Stephanie concludes her four-part series with this look inward along the Camino. She made the journey with her friend Eleanore. –Ed.
Camino of the Mind
“You are an overweight, middle-aged woman who has no business being here.”
“You are ridiculous!”
“You are alone and you’re going to die alone.”
These three sentences repeated themselves over and over during the first few days of walking the Camino de Santiago in Spain this past September and October. Away from routine and everyday concerns, my brain did not relax and enjoy the freedom. Instead, the monkey mind went crazy and went to all kinds of dark places. This created a lot of anxiety and that made me want to sit down in the middle of the trail and cry. I actually did do that one time. We were walking through empty fields and a group of handsome Spanish horses rode by, with their equally handsome riders. After enjoying that spectacle, we looked down and there was a tiny black cat, meowing and rolling. We fed her a good amount of beef jerky while she left dusty cat paw prints all over Eleanore’s backpack, and hurriedly walked away before she could notice we were leaving. The thought of this hungry kitty alone out in the middle of nowhere seemed unbearably sad to me.
I’m all for dealing with negative thoughts when they come up, but these were most unwelcome, and even inappropriate. Also, this is not the way I usually talk to myself. I have what I consider a realistic but basically accepting opinion of myself, and generally believe that the future will take care of itself. I did not want to explore these noxious ideas, nor did I want to give them any energy if I could help it. I knew I was going to regret every minute I spent dealing with them, so the quicker they left me, the better. I generally feel a bit depressed and discombobulated the first few days out of the country, but I wanted to push things along.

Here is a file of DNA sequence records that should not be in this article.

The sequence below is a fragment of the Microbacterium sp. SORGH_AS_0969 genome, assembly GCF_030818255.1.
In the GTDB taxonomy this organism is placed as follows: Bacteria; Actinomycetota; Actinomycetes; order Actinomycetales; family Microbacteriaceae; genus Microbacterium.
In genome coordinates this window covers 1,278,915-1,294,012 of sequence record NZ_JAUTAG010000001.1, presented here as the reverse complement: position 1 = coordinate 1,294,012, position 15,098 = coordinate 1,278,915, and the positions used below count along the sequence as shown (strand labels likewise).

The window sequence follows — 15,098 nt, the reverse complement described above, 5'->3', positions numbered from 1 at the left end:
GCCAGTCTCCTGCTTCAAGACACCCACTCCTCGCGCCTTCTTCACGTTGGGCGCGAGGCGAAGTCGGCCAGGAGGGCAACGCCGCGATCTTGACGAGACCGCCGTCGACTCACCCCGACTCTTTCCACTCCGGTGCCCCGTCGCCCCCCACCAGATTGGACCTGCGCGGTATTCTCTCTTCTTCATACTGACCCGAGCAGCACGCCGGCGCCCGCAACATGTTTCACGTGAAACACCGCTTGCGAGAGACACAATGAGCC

The third day, from Astorga to Rabanal was the hardest for me. It was lovely, but we were leaving the flatlands and climbing slowly to the highest point on the Spanish Camino. The gain in altitude was subtle but constant and took its toll on the body and mind after a few hours. “I’m struggling today,” I told Eleanore. She said she was too. My mind still would not be quiet so I tried yogic breathing, chanting Om on the inhale and Shanti on the exhale. I counted my steps to distract myself. I tried focusing on the scenery and rugged path before me. I tried not to look at the higher hills looming ahead of us. It all helped a little bit, and finally we made it to Rabanal, which was beautiful. We stayed in a charming inn run by the friendliest couple and had an awesome dinner of fried eggs and French fries, plus a couple of glasses of “vino tinto.” I started to feel better.
Later I emailed a couple of trusted friends and also talked to Eleanore. They gently chided me for my negative thinking and encouraged me to let it go. I made sure to eat well and drink a lot of water. I craved eggs, potatoes, soup and fish, so that’s what I ate. I normally don’t drink alcohol but I found a little red wine was very helpful. I increased my anti-depressant dose from maintenance to full on serotonin cascade, and also got some valerian for the anxiety. It worked! Very quickly all worries fell away and my regular life seemed like it had taken place in a different world. Except for a few tense moments going down steep and rocky hills, I was able to find the serenity and joy I had been hoping for.
If you’d like to hear more about our Camino Adventure, please visit Eleanore MacDonald’s blog Notes from an Endless Sea at https://eleanoremacdonald.wordpress.com.